The state Senate has approved and sent to the state Assembly a bill (Senate Bill 32) that would make significant changes to the state class-size reduction program known as the Student Achievement Guarantee in Education, or SAGE, Program. The bill, which was the product of a Legislative Council Study Committee, passed on a 31-2 vote. An Assembly companion version of the bill was the subject of a hearing today in the Assembly Education Committee.
Under current law, the SAGE program provides state categorical aid funding to schools that agree to maintain small class sizes in grades K-3 and meet other statutory requirements. Participating schools enter into 5-year contracts with the Department of Public Instruction (DPI) and receive funding for each eligible, low-income student in a K-3 grade level classroom that meets a 18:1 or 30:2 student-teacher ratio and other requirements. SAGE contracts may be renewed for additional five-year terms
The new program outlined by Senate Bill 32 would allows a school to meet its obligations under the contract by using one of three strategies, or a combination of these strategies: (1) one-to-one tutoring provided by a licensed teacher; (2) instructional coaching for teachers provided by a licensed teacher; or (3) maintaining 18:1 or 30:2 classroom ratios and providing professional development on small group instruction. School districts and schools that are currently participating in SAGE will be eligible to participate in the new program.
School districts and schools may use funds for class-size reduction; however, the new program does not condition funding on maintaining an 18:1 or 30:2 ratio in every classroom in all participating grade levels.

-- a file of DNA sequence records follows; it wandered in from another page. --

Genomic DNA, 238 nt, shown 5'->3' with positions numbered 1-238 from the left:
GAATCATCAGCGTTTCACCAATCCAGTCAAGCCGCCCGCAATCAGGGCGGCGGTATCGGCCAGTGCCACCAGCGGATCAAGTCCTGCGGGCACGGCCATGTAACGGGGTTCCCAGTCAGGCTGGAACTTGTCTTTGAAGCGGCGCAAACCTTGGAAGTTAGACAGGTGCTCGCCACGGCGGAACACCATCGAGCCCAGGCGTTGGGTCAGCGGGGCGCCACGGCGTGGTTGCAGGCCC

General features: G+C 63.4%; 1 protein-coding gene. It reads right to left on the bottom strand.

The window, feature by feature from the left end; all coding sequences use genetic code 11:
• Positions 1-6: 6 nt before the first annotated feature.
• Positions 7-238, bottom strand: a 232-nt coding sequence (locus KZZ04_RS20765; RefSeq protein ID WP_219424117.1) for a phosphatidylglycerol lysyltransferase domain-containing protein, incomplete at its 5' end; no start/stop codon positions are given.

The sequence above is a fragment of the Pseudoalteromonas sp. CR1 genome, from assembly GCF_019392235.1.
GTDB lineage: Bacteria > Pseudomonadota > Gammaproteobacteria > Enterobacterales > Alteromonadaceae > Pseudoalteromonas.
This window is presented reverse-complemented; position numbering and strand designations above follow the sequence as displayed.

Unlike the current SAGE program, the new program requires a participating school to create performance goals, including reduction of the achievement gap between low-income students in that school and students in the same grade and subject statewide, and requires school boards to review implementation and progress toward achieving performance objectives in each participating school every semester.
Senate Bill 32 prohibits the DPI from entering into any new SAGE contracts or renewing any existing SAGE contracts. Under the bill, school districts that currently participate in SAGE are eligible to sign contracts under the new program to take effect after their current SAGE contracts expire.
As amended, Senate Bill 32 allows the DPI to offer a one-year extension on existing SAGE contracts set to expire at the end of the current 2014-15 school year. The amendment allows DPI and school boards that signed or renewed five-year SAGE contracts in the 2010-11 school year that are set to expire shortly (about 83 percent of existing SAGE contracts) to agree to extend the contract for one year under existing terms.
During the 2013-14 school year, 425 schools in 205 school districts received SAGE funding.